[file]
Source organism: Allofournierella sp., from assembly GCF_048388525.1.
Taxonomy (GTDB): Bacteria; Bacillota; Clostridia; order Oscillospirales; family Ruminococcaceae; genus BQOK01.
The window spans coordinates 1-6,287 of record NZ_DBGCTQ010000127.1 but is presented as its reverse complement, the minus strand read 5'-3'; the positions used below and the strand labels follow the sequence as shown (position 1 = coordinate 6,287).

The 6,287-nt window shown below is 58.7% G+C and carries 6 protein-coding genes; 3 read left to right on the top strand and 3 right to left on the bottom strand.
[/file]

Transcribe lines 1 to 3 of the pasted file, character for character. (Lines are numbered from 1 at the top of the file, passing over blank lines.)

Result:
Source organism: Allofournierella sp., from assembly GCF_048388525.1.
Taxonomy (GTDB): Bacteria; Bacillota; Clostridia; order Oscillospirales; family Ruminococcaceae; genus BQOK01.
The window spans coordinates 1-6,287 of record NZ_DBGCTQ010000127.1 but is presented as its reverse complement, the minus strand read 5'-3'; the positions used below and the strand labels follow the sequence as shown (position 1 = coordinate 6,287).